- Mastering Defect Mesostructure and its Evolution
- Regulating Coupled Reactions and Pathway-Dependent Chemical Processes
- Optimizing Transport and Response Properties by Design and Control of Mesoscale Structure
- Elucidating Non-equilibrium and Many-Body Physics of Electrons
- Harnessing Fluctuations, Dynamics and Degradation for Control of Metastable Mesoscale Systems
- Directing Assembly of Hierarchical Functional Material
Biological systems, which embody many aspects of mescoscale systems and offer lessons in molecular assembly and system functionality, will also be discussed. In order to realize the mesoscale research opportunities in these areas, new capabilities to synthesize, characterize, and model materials on the mesoscale will be needed. SSRL is poised to take advantage of these opportunities with our emphasis on the development of tools for multi-scale, multi-model imaging and time-resolved and in-situ measurements, as well as the integration of theory, synthesis, characterization, and testing.
Dr. George Crabtree (Argonne National Laboratory and University of Illinois at Chicago), who co-chaired the BESAC Mesoscale Subcommittee, will give one of the keynote talks on mesoscale science at the Users' Meeting.
Please plan on joining our speakers in this workshop to discuss promising mesoscale science research directions.
- LCLS-II Instrument Workshop – Jerry Hastings, Phil
Heimann (Redwood Rooms)
The LCLS II project is on track to deliver new x-ray capabilities in 2018 following a successful CD-2 review on August 21-23, 2012. This is the start and not the end. As with LCLS a separate project will provide the bulk of the new instruments. This LCLS-II Instrument Workshop will follow up on the March LCLS II New Instruments Workshops and provide an opportunity for discussing the design concepts for the LCLS-II x-ray instruments. The success of the LCLS-II depends on user input even at this stage as we begin the process of developing detailed specifications for the instrument suite. The morning will have instrument specific science talks. In the afternoon, there will be parallel breakout sessions to begin focused discussions on the Nanocrystal X-ray Diffraction Instrument, the Soft X-ray Suite and the general purpose Hard X-Ray instrument respectively.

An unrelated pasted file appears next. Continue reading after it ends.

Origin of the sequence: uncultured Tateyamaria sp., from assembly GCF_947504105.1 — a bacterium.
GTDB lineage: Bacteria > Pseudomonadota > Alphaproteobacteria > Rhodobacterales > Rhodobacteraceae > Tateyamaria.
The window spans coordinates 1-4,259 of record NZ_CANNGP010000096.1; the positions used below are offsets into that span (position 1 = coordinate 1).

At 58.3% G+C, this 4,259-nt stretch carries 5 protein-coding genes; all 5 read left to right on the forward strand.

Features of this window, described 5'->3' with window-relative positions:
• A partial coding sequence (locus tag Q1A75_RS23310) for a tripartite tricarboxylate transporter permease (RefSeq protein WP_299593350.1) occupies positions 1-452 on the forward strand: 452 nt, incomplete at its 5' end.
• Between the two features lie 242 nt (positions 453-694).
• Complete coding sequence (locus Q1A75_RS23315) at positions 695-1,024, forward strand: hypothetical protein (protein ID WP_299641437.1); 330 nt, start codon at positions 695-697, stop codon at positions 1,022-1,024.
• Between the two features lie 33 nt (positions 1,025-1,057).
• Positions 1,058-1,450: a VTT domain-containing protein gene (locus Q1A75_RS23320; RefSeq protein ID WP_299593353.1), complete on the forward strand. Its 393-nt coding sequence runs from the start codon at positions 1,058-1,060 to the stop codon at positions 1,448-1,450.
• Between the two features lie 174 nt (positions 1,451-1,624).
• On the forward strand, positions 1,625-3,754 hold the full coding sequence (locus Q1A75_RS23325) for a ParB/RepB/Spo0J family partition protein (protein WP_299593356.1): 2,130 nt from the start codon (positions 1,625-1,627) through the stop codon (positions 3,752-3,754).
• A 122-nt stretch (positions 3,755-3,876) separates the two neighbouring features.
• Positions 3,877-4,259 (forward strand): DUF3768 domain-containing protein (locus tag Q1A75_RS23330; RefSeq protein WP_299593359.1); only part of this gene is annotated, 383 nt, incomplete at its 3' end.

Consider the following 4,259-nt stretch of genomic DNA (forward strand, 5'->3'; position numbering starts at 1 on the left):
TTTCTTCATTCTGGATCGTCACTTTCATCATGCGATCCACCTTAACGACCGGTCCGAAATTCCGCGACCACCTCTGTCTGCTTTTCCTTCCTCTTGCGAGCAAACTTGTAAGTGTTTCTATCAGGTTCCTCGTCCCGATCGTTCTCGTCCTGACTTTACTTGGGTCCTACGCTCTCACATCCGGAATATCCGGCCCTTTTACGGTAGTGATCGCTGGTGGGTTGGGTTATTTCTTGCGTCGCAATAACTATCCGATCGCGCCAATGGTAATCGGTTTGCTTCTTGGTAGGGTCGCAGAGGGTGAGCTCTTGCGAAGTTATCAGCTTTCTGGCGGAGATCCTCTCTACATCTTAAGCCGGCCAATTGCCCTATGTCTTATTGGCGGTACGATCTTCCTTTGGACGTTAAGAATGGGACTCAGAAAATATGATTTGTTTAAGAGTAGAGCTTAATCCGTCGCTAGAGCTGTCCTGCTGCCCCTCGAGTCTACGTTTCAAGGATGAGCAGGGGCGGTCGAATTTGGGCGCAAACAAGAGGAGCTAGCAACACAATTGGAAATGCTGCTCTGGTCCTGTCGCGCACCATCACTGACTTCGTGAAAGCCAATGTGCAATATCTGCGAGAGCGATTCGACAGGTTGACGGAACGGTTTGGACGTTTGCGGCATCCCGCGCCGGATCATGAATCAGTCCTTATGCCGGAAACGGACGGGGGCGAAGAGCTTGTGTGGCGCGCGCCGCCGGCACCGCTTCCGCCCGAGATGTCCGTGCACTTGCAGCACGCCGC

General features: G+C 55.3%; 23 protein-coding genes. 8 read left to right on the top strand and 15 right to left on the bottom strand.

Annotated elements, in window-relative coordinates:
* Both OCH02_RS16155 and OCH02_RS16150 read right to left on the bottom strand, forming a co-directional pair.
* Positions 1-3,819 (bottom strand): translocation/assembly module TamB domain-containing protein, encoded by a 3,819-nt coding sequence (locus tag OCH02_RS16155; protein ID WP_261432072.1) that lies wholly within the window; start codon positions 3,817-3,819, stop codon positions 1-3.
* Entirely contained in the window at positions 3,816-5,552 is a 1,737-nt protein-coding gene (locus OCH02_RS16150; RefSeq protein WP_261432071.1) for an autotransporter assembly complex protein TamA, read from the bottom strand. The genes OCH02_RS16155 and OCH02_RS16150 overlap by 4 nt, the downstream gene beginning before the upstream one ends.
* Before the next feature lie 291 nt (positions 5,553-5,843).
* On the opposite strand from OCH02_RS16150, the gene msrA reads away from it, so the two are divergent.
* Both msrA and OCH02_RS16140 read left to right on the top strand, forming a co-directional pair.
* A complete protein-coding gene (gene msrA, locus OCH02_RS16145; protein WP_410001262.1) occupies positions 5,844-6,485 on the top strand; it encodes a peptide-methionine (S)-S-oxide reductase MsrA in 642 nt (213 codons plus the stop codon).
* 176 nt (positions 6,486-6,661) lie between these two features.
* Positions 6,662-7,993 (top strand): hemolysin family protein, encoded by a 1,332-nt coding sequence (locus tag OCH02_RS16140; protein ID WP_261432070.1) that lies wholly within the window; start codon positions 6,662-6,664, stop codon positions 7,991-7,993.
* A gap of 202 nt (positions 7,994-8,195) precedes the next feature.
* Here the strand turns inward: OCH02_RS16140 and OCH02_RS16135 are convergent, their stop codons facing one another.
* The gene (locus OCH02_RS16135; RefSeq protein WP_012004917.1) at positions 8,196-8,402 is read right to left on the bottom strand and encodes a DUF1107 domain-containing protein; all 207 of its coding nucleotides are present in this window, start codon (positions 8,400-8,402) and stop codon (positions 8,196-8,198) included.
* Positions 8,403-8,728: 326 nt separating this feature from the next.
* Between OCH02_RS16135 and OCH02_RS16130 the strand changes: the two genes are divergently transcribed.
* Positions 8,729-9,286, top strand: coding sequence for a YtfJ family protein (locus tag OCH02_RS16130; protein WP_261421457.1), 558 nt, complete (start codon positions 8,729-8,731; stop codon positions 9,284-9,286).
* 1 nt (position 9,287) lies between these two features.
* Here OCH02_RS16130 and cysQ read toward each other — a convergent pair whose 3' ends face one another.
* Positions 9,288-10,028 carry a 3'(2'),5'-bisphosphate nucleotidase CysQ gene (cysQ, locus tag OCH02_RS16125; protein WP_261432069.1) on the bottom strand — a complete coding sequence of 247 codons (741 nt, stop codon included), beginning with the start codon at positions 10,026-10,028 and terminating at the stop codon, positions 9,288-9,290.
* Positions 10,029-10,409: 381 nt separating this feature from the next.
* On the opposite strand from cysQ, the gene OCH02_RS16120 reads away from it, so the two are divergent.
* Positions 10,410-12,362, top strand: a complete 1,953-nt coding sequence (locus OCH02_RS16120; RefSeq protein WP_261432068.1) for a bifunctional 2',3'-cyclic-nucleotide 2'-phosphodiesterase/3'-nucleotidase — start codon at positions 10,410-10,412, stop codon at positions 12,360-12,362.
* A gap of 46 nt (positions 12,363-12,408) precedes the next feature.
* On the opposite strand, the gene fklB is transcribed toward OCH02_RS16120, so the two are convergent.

- Translating Your Science for the Public – Farnaz Khadem
Practical tips for scientists to use when communicating science to the general public. Learn how to hone your skills, develop ‘elevator talks’ and deliver key messages about science and why it is important.
The ability to obtain element specific spectroscopic information from nano-sized objects using high resolution x-ray microscopes has become one of the most popular applications of synchrotron facilities. Modern x-ray microscopes and x-ray beamlines provide the stability and reproducibility that is required to detect small changes in elemental distribution or electronic structure. This allows researchers from a wide variety of fields to understand chemical and electronic processes that occur e.g. in real battery, catalytic, electronic or magnetic devices. SSRL currently hosts two microscopes that are able to address such phenomena, the hard x-ray transmission microscope at Beam Line 6-2 and the soft x-ray scanning transmission microscope at Beam Line 13-1. The goal of this workshop is to give current users of these facilities an opportunity to present their research, propose future experiments, and to discuss the current status and capabilities of the facility to determine the needs for future development